Saturday 4 March 2023

Wagner - Das Rheingold (London, 2023)

Richard Wagner - The Rhinegold

English National Opera, London - 2023

Martyn Brabbins, Richard Jones, John Relyea, Leigh Melrose, Frederick Ballentine, Madeleine Shaw, John Findon, Christine Rice, Katie Lowe, Julian Hubbard, Blake Denson, Simon Bailey, James Creswell, Eleanor Dennis, Idunnu Münch, Katie Stevenson

The Coliseum, London - 26th February 2023

I wouldn't expect every production of Das Ring des Niebelungen to be as elaborately layered and provocative as a Frank Castorf Ring cycle, as irreverently humanising as a Dmitri Tcherniakov production or as distinctive and gloriously impenetrable as the Achim Freyer Mannheim Ring, but you would like a new production of Das Rheingold to open with at least some new ideas and twists that you could look forward to being developed further down the line. Such expectations however have already been suitably adjusted in view of the fact that Richard Jones's Die Walküre, or The Valkyrie, has already made its appearance at the ENO before the first part of the tetralogy and it didn't seem to offer anything new or promising. The same goes even more so for The Rhinegold which, aside from modern costumes, plays it fairly straight and safe, having nothing much new to add to Wagner Ring mythology, but as with the first/second installment, nonetheless putting it across in an entertaining and enjoyable manner.

What is perhaps more notable about the performance I attended at the Coliseum was the audience that turned out to fill the hall; an audience on average younger than you would often see at opera and it turned out to be also an appreciative one for what Wagner's Das Rheingold has to offer, or at least for Richard Jones's version of what The Rhinegold has to offer. That's all the more interesting since this is the first opera I've seen there since the Arts Council England's shortsighted, misguided and philistine threat to cut and remove funding for the ENO. While the future of this Ring cycle and the company still lies in the balance, it was nonetheless heartening to see this kind of turnout and support for the artform. The ENO's programme brings me, like many others, into London to see productions like this every year and has done for many years in the past, paying for flights, accommodation and meals that contribute to the UK economy, and I hope to continue to be able to do so in the future...

...As I did for The Valkyrie in 2021, and what largely was written then - by me as well as others - holds true to The Rhinegold. As engaging as it was, engaging also to a significant extent with the narrative of Wagner's original stage directions, it didn't have anything new or insightful to say about the work. By the same token, other than perhaps for a few moments, neither did it betray the tone and character of the work. There were certainly a few quirks and some ideas that didn't quite strike the right note in the right place - the sombre contemplative notes of the opera's origin myth flowing into the shimmer of the Rhine were somewhat sacrificed to a semi-comic routine of a naked man dragging a large branch from the world ash tree across the stage that is eventually crafted into Wotan's staff/spear. There is a meaningful point to be made here, the ecological exploitation of the planet setting us on a path to destruction, but the message is somewhat lost in this routine. Elsewhere however the key scenes were at least delivered with appropriate impact, musically, narratively and in the fine singing.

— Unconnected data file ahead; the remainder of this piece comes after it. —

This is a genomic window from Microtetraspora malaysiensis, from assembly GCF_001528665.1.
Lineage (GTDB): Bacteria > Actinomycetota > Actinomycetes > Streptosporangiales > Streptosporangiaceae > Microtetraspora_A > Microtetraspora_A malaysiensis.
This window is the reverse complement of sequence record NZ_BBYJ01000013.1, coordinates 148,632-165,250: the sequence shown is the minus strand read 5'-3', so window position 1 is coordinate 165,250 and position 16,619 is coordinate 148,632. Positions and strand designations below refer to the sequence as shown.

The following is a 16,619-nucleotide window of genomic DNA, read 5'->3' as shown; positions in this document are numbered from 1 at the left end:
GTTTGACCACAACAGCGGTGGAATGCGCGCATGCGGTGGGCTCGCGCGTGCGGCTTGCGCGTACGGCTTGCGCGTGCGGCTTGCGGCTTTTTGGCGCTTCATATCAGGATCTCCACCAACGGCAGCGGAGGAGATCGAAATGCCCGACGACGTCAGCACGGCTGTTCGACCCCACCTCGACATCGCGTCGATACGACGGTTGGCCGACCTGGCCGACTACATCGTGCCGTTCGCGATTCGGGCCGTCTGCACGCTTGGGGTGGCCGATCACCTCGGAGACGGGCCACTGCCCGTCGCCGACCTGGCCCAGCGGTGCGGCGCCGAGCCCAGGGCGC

You would think that if you are going to make such an issue of the forging of Wotan's staff - or spear in its eventual form - that it might become a prominent feature or motif throughout, and while it certainly featured and was wielded to such effect, it wasn't to any evident purpose, and certainly not to any purpose that I can recall becoming any clearer in Die Walküre. In fact, the downside of performing the two operas out of order tends to emphasise the disconnect between them, in the overall look and appearance, in the inconsistency of the costume design (Wotan in a purple-blue neat suit here for some reason takes to sporting a bright red puffa jacket in Die Walküre) and set design (the steel shuttered Valhalla becoming more of a log cabin in Die Walküre). Should the ENO's Ring cycle make it to its conclusion (one can only hope, as it is still very much worth it), the idea of each of the constituent parts being distinct from each other is a unique feature (Castorf's aside, even though they were all connected by a very strong and consistent anti-capitalism theme) that should at least keep things interesting.